General Atomics to design Predator and Reaper UAV ground control stations with Linux processing

WRIGHT-PATTERSON AFB, Ohio, 25 May 2011. Designers of ground control stations for U.S. unmanned aerial vehicles (UAVs) are using computer processors based on the Linux software operating system to build control stations for the MQ-1 Predator and MQ-9 Reaper UAVs. General Atomics Aeronautical Systems in Poway, Calif., won a $13.7 million contract to provide eight Linux processors, 41 improved display kits, and related spare parts for Predator and Reaper ground control stations. The contract, announced Tuesday, was awarded by the U.S. Air Force Aeronautical Systems Center at Wright-Patterson Air Force Base, Ohio.

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WRIGHT-PATTERSON AFB, Ohio, 25 May 2011. Designers of ground control stations for U.S. unmanned aerial vehicles (UAVs) are using computer processors based on the Linux software operating system to build control stations for the MQ-1 Predator and MQ-9 Reaper UAVs.General Atomics Aeronautical Systems in Poway, Calif., won a $13.7 million contract to provide eight Linux processors, 41 improved display kits, and related spare parts for Predator and Reaper UAV ground control stations. The contract, announced Tuesday, was awarded by the U.S. Air Force Aeronautical Systems Center at Wright-Patterson Air Force Base, Ohio.General Atomics, which builds the Predator and Reaper UAVs, also designs and builds several different UAV ground control stations, including the Standard Ground Control Station (GCS); Multi-Aircraft Control (MAC) of Four Aircraft From One GCS; High Mobility Ground Control Station (HMGCS); Portable Ground Control Station (PGCS); and Multi-Function Workstation (MFW).

The standard GCS has pilot and payload operator stations, redundant control, heads-up display, multi-function workstations with data exploitation, mission planning, and synthetic aperture radar (SAR) control. The standard GCS is transportable in a C-130 utility aircraft.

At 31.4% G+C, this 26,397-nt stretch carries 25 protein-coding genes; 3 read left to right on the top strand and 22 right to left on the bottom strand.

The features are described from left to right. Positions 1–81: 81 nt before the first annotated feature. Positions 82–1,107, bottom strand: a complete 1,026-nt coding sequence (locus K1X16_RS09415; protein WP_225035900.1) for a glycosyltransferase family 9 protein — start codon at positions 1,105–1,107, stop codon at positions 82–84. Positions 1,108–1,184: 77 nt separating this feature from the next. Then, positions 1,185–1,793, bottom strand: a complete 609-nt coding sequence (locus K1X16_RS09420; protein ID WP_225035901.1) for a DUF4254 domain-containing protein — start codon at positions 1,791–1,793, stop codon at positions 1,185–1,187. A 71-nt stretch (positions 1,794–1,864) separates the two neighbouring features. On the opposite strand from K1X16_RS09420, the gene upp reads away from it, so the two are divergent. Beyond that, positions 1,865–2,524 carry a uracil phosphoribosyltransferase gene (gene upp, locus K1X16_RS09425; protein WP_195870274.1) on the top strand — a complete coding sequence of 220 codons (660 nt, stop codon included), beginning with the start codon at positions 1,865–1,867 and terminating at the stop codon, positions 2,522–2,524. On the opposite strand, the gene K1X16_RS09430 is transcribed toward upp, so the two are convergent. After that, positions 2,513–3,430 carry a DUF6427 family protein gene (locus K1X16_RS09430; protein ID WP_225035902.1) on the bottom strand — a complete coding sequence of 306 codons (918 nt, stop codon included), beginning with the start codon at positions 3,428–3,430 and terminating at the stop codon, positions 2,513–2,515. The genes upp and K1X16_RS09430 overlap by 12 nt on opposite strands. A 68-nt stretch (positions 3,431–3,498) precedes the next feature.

Multi-Aircraft Control (MAC) of Four Aircraft From One GCS capability accommodates one pilot and four sensor operators; the pilot can choose which aircraft is under direct control. The control station's four sensors operators manipulate sensors with point-and-click commands. This is an Air Force system.

The High Mobility Ground Control Station blends two Portable Ground control Stations in a mobile shelter, controls UAVs over ranges as far as 125 miles, is rapidly deployable, and transportable in C-130 aircraft. The U.S. Army uses this system.

Portable Ground Control Station is suitcase-portable and weighs less than 100 pounds. It accommodates one operator, who flies the UAV and controls its sensors, and provides complete UAV control from launch to recovery.

Multi-Function Workstation helps perform mission planning, data exploitation, radar control, video recording, video and data archiving, and can function as a stand-alone system or be integrated into a UAV ground control station.

On the current contract, General Atomics Aeronautical will do the work in Poway, Calif. For more information contact General Atomics Aeronautical Systems online at www.ga-asi.com.

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